Current Activities and Announcements:
- PhD Lab in Digital Knowledge Fellows Announced
We publicly announced the new PhD Lab in Digital Knowledge Fellows for 2016 on August 23, 2016. This heterogenous group of grad students from various departments and programs will work with Co-Directors Phil Stern, History, David Bell, Romance Studies, and me to think about how digital knowledge production can transform their scholarship, teaching, and communications. This project, initiated by Cathy Davidson and closely tied to HASTAC, will continue to evolve as we focus in this year on Duke students and their projects. We plan 2x/month lunch meetings plus a variety of programs, events, and workshops designed to foster conversation, exploration, and connection. As the director of the Digital Humanities Initiative I’m eager to see the PhD Lab scholars initiating and integrating into various projects, as well as bringing back to their departments and programs a sense of how digital tools and approaches can complement, supplement and potentially transform their academic practices – while at the same time honoring the standards and values of their home disciplines.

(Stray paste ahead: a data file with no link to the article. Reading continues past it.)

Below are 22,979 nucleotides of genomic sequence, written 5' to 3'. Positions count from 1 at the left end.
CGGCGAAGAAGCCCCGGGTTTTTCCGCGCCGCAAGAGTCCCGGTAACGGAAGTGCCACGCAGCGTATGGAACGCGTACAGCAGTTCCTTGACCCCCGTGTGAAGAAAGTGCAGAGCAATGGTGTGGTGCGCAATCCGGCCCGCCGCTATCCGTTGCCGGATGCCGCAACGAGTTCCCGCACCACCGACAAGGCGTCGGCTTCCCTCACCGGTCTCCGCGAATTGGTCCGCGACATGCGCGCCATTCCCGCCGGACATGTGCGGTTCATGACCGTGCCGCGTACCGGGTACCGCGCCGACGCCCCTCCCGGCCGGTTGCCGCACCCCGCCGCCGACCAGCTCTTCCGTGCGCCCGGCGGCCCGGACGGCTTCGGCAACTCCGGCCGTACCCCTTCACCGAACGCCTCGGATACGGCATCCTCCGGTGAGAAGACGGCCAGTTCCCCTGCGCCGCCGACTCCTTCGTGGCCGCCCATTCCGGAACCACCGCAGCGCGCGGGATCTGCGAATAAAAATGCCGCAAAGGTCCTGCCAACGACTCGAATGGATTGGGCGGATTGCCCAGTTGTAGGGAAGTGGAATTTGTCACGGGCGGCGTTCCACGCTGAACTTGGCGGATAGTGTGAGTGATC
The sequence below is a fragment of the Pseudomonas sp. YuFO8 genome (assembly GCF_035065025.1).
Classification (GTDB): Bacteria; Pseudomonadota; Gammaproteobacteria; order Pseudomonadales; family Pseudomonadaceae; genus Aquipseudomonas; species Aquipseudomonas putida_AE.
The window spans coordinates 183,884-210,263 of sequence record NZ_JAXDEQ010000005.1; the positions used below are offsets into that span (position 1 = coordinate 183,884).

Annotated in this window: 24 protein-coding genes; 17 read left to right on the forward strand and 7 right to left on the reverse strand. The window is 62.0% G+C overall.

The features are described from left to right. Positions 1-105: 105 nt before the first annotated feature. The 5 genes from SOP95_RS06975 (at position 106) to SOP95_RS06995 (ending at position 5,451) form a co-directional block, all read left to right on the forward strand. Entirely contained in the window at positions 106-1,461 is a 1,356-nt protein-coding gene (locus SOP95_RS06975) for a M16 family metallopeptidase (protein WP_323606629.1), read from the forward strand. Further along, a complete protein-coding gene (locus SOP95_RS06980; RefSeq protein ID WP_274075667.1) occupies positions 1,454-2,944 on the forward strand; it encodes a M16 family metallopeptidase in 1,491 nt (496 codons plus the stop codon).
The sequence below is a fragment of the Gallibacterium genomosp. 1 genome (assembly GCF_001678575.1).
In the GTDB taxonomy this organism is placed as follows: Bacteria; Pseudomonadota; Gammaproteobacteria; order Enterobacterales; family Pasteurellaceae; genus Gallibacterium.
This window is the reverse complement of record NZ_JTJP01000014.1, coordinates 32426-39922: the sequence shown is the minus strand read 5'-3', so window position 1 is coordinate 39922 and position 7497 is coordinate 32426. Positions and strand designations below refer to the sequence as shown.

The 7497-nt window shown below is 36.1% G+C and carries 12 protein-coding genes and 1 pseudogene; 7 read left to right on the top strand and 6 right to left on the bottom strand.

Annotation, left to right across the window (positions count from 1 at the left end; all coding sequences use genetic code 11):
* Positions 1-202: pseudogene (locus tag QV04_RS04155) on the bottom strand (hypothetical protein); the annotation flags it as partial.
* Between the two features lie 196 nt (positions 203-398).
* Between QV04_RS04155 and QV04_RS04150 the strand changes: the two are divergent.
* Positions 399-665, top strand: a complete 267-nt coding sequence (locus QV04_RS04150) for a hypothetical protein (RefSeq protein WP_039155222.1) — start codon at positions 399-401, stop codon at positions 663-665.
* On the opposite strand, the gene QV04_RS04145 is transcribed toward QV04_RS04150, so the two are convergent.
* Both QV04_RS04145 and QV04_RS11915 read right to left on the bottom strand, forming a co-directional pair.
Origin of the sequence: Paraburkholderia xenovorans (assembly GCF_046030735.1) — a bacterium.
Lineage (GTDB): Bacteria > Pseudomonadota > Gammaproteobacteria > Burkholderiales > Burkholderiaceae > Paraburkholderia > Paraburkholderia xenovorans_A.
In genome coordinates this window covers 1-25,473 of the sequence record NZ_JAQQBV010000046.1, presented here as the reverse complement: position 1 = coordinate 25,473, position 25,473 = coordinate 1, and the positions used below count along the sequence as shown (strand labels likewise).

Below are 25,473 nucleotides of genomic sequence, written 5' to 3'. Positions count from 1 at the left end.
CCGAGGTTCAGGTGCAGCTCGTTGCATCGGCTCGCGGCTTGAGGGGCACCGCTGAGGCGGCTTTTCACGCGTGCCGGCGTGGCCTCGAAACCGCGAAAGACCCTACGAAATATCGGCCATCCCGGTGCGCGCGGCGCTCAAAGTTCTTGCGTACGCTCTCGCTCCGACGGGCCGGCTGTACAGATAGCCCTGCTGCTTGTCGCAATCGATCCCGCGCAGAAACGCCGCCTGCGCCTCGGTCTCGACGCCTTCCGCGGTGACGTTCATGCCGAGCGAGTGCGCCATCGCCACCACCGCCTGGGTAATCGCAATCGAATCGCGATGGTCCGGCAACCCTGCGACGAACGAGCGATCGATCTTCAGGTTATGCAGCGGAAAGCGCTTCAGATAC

- NCCU-Duke Digital Humanities Fellows Program